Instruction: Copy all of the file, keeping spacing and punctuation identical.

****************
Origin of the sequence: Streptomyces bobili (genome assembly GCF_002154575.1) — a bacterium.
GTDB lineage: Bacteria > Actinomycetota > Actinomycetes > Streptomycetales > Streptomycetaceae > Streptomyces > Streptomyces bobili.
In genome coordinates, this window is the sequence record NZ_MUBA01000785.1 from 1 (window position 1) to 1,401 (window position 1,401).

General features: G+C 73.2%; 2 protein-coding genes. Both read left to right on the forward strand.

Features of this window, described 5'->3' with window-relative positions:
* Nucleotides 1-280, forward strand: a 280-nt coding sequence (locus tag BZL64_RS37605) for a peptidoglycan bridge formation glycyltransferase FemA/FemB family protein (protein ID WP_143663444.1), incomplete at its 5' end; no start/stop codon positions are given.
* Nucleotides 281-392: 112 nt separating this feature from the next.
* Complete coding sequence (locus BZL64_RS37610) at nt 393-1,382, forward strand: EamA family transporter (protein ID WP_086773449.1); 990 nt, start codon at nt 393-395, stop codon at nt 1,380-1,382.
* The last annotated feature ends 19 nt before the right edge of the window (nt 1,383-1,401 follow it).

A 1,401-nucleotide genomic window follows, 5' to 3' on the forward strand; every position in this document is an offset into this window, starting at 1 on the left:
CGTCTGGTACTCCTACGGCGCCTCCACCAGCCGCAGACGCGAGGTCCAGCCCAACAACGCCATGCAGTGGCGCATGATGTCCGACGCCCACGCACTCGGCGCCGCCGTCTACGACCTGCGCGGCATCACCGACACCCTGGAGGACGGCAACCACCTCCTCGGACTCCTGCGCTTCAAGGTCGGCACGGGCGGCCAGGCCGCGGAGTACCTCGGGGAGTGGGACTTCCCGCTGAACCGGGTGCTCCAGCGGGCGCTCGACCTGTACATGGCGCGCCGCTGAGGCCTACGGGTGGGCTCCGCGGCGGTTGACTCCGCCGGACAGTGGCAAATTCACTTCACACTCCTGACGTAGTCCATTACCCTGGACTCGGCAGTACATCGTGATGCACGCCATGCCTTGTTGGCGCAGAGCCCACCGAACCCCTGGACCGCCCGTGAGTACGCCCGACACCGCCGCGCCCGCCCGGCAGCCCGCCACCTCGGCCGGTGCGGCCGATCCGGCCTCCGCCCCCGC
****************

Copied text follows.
Origin of the sequence: Streptomyces bobili (genome assembly GCF_002154575.1) — a bacterium.
GTDB lineage: Bacteria > Actinomycetota > Actinomycetes > Streptomycetales > Streptomycetaceae > Streptomyces > Streptomyces bobili.
In genome coordinates, this window is the sequence record NZ_MUBA01000785.1 from 1 (window position 1) to 1,401 (window position 1,401).

General features: G+C 73.2%; 2 protein-coding genes. Both read left to right on the forward strand.

Features of this window, described 5'->3' with window-relative positions:
* Nucleotides 1-280, forward strand: a 280-nt coding sequence (locus tag BZL64_RS37605) for a peptidoglycan bridge formation glycyltransferase FemA/FemB family protein (protein ID WP_143663444.1), incomplete at its 5' end; no start/stop codon positions are given.
* Nucleotides 281-392: 112 nt separating this feature from the next.
* Complete coding sequence (locus BZL64_RS37610) at nt 393-1,382, forward strand: EamA family transporter (protein ID WP_086773449.1); 990 nt, start codon at nt 393-395, stop codon at nt 1,380-1,382.
* The last annotated feature ends 19 nt before the right edge of the window (nt 1,383-1,401 follow it).

A 1,401-nucleotide genomic window follows, 5' to 3' on the forward strand; every position in this document is an offset into this window, starting at 1 on the left:
CGTCTGGTACTCCTACGGCGCCTCCACCAGCCGCAGACGCGAGGTCCAGCCCAACAACGCCATGCAGTGGCGCATGATGTCCGACGCCCACGCACTCGGCGCCGCCGTCTACGACCTGCGCGGCATCACCGACACCCTGGAGGACGGCAACCACCTCCTCGGACTCCTGCGCTTCAAGGTCGGCACGGGCGGCCAGGCCGCGGAGTACCTCGGGGAGTGGGACTTCCCGCTGAACCGGGTGCTCCAGCGGGCGCTCGACCTGTACATGGCGCGCCGCTGAGGCCTACGGGTGGGCTCCGCGGCGGTTGACTCCGCCGGACAGTGGCAAATTCACTTCACACTCCTGACGTAGTCCATTACCCTGGACTCGGCAGTACATCGTGATGCACGCCATGCCTTGTTGGCGCAGAGCCCACCGAACCCCTGGACCGCCCGTGAGTACGCCCGACACCGCCGCGCCCGCCCGGCAGCCCGCCACCTCGGCCGGTGCGGCCGATCCGGCCTCCGCCCCCGC